Driving gears: mechanical advances that may be impossible to beat

You may like to steer clear of all these vehicles, because even their dashboards look and feel the same to you. The most amusing thing about electric vehicles is that their early champions thought we would prefer them to all-metal gearboxes and cassette players – the parts to which we thoughtlessly pinched references. The fascinating technical arguments still went against electric, that the rarefied-out-of-reach, noise-budgy sound of their electricity – a strange sort of timbre, and somewhat uncertain what it was – would grate on people’s ears, and that fuel economy would be slung down the plug and “steam thrown from the tailpipe”.

But people did manage to make things run. Model E carmaker Henry Ford produced more than a million in his “T” years of the 1930s, says Aditya Chakrabortty, as opposed to the motoring equivalent of five in a lifetime of inaction. Toyota, Nissan and other manufacturers quickly followed, and never took any doubts over electric seriously.

Of course you can’t plug in while you’re driving. A car with an all-electric motor still has to be moved so that the batteries can be recharged. Thankfully, it’s easier to do this than you think, though not quite as easy as a regular electric socket, with their fat cables and expansive sockets. These are “fast-charging” stations, sometimes nearby and free, at times only a few miles away.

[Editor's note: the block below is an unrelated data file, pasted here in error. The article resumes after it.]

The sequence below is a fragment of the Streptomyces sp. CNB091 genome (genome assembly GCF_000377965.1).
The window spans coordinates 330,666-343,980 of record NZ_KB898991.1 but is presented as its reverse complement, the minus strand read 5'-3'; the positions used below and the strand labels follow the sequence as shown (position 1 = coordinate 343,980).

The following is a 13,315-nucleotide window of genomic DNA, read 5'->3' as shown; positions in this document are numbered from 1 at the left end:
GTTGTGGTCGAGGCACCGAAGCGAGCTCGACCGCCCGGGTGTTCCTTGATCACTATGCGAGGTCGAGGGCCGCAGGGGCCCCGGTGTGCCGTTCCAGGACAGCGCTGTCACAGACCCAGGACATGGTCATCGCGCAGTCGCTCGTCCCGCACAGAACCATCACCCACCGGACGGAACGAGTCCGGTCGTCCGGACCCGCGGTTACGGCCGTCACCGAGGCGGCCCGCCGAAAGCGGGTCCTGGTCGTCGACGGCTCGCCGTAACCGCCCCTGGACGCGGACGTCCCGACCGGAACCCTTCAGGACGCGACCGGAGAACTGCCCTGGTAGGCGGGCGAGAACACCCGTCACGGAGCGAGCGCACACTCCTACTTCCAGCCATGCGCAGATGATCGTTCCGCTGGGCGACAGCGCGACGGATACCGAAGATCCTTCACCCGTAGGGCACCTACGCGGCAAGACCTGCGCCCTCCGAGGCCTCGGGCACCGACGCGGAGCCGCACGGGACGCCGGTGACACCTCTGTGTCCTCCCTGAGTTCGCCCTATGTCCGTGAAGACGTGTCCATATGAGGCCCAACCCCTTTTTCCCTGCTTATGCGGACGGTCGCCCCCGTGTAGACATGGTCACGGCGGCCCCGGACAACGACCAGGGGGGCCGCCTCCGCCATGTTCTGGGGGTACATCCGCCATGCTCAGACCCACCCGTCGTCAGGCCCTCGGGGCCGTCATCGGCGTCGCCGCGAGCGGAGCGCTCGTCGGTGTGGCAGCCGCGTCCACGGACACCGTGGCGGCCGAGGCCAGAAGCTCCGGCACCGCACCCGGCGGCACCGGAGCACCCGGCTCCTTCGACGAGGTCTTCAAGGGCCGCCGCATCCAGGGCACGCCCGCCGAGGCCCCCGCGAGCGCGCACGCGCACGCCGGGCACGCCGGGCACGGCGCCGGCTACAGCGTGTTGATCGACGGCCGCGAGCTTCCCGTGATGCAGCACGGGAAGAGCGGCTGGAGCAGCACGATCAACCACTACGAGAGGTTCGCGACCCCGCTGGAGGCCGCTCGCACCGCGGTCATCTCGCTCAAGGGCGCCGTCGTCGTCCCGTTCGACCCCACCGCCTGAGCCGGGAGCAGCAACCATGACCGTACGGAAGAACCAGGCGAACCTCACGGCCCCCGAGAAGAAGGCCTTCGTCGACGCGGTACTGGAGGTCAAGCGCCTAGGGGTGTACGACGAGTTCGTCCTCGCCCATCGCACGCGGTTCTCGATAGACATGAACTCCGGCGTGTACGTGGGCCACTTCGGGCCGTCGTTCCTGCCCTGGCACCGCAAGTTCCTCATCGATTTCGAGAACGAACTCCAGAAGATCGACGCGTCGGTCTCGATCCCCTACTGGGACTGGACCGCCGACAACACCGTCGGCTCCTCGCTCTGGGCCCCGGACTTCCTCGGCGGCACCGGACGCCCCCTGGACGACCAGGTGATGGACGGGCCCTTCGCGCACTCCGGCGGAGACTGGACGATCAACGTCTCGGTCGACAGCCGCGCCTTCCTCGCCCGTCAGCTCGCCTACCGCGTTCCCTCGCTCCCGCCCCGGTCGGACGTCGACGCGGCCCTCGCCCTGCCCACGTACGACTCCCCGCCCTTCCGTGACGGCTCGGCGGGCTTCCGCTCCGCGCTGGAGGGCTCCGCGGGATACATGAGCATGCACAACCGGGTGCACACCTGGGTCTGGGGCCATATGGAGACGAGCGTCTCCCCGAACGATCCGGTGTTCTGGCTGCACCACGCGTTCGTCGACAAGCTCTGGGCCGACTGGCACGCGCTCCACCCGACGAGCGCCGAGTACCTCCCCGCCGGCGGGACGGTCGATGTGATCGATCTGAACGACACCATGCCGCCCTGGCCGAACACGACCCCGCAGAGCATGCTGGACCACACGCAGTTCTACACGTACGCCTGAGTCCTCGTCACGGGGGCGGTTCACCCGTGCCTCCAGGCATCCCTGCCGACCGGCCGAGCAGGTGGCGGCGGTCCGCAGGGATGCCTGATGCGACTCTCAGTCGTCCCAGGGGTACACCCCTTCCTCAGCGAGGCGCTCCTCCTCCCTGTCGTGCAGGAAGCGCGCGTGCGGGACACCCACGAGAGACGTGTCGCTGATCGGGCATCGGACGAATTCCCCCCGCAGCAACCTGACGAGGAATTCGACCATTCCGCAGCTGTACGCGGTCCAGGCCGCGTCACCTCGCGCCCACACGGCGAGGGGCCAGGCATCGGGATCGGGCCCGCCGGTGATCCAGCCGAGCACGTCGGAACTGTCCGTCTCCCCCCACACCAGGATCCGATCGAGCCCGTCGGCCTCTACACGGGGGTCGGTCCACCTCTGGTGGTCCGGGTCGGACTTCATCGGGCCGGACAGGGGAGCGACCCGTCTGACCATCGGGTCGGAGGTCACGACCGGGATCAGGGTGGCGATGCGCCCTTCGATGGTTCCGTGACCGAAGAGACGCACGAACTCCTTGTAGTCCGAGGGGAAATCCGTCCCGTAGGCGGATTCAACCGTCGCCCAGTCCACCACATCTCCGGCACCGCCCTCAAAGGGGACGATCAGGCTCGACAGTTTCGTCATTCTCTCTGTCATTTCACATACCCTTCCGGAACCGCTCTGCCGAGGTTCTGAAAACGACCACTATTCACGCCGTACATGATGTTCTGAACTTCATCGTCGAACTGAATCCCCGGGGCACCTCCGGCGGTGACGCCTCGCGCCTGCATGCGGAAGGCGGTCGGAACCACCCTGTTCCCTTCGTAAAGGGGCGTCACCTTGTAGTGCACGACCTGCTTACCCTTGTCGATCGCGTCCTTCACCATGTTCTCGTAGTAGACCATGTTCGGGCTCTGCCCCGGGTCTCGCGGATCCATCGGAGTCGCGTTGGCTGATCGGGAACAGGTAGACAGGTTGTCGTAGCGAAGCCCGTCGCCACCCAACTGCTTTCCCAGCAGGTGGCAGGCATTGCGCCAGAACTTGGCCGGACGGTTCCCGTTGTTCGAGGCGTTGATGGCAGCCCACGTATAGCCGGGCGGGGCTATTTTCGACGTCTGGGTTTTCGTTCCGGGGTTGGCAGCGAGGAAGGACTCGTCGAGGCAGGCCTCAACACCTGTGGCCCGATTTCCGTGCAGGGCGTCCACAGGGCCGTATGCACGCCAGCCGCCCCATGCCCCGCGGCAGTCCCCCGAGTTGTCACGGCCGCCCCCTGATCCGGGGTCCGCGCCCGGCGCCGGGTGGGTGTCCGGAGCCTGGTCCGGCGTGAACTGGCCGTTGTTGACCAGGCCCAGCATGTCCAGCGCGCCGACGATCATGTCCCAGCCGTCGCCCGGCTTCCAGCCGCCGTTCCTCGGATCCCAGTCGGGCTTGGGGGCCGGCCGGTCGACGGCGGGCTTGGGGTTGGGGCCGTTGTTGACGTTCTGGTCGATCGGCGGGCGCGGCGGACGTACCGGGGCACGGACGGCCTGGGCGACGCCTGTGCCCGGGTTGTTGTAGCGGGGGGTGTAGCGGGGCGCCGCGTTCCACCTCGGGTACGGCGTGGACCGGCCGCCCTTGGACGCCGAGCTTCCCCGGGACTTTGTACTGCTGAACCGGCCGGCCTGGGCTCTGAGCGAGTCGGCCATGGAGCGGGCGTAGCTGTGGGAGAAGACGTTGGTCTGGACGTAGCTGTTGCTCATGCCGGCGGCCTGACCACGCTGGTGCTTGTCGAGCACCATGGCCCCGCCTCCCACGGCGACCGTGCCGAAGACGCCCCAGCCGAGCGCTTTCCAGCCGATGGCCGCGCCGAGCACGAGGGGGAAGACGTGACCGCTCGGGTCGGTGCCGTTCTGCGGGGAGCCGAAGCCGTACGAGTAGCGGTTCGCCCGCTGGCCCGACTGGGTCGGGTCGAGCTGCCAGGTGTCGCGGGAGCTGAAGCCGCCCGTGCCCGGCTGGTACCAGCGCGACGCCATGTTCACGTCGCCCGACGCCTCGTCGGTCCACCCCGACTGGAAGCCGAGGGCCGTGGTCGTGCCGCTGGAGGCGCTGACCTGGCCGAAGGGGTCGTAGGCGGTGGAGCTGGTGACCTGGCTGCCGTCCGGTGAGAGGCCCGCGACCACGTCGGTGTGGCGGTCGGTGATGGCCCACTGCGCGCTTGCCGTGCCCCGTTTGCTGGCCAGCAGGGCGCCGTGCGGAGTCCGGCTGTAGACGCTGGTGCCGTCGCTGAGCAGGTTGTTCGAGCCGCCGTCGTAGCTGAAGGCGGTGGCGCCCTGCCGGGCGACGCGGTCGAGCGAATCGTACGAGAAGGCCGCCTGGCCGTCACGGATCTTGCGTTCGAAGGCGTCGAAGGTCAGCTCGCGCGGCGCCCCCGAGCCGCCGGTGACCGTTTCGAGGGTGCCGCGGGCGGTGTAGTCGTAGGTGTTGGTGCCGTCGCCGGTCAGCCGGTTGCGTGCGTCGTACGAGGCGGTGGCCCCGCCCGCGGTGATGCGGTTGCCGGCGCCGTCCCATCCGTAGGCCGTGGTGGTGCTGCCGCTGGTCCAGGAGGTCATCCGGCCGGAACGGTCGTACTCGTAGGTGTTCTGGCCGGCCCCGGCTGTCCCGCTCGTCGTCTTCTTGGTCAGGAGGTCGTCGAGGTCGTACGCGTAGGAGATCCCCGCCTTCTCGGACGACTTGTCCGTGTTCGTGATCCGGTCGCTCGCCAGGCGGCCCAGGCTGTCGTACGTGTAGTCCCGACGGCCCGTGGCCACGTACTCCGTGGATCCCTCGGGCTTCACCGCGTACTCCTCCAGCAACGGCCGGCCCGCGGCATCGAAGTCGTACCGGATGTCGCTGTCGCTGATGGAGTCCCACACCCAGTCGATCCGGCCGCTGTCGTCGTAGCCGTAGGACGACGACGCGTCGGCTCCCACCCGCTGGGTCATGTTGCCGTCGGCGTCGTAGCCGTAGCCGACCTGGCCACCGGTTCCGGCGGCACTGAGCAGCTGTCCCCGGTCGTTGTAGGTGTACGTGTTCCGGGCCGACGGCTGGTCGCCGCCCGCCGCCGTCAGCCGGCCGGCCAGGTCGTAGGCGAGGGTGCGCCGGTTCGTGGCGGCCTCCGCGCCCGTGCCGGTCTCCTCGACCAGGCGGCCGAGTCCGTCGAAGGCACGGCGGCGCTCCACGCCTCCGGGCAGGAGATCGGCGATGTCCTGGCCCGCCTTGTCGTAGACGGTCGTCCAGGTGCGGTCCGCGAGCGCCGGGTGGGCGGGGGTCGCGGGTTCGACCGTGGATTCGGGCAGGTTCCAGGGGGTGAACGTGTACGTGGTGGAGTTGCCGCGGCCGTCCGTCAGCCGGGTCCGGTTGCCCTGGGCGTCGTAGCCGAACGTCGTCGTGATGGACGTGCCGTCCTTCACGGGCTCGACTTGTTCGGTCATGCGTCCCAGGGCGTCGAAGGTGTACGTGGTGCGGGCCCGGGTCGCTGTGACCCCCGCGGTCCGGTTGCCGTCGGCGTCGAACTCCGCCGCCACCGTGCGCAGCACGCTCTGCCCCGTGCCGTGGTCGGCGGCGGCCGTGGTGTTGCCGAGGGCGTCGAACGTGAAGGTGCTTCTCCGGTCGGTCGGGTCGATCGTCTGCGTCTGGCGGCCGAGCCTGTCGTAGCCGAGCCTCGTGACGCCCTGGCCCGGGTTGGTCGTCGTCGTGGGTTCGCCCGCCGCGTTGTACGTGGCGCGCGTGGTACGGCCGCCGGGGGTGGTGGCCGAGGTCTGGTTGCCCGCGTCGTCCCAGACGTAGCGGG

You might not even need a full charge, using the network where you can get it to charge for free. If you don’t find yourself able to charge, or don’t have your fastest-charge Samsung or BMW before you arrive, then there are 48kW quick-charging stations dotted all around the country. Unlike electric cars in the US, these do not only provide the energy, but also the sort of remote control that you get with stationary electric homes, in the shape of a programmemable timer. If you could drive in when it was good for it, you could actually go for a drive after your charge. This is why many empty shops and offices on Longbridge Road and Hackney High Street are reoccupied on a particular day, and why some people without parking spaces have become billboards. They don’t even have to be empty, if they have a charging point.

Whichever way you make your charge, there is another benefit that high-performance electric cars offer – far less fuss. This is important in both urban and rural environments. They don’t hog parking spaces; rather, the runner behind you takes the place of a hatchback on a week’s trip. The parking lot you see on TV is a rarity in commercial settings, for instance, and it’s not all down to the vanity of cast-offs.

Considerable effort has gone into devising the devices that will be mounted to the accelerator, cruise control and other interior components of the new petrol-electric hybrid, due on sale late this year. These raise the roof for easier visibility, drape electric lines across the dashboard, and span the radiator casing to avoid a build-up of soup that is resistant to autoclave baths.

If you put your faith in the car industry, and not your fuel tank, then you can be confident that its designers will do their best to design a new hybrid that looks like a new car. That goes, too, for all of us who hope not to have to depend on another carburettor, but which are keen to make the next logical step in transport, away from fossil fuels and the associated gale-force wind shudder of the gas engine.

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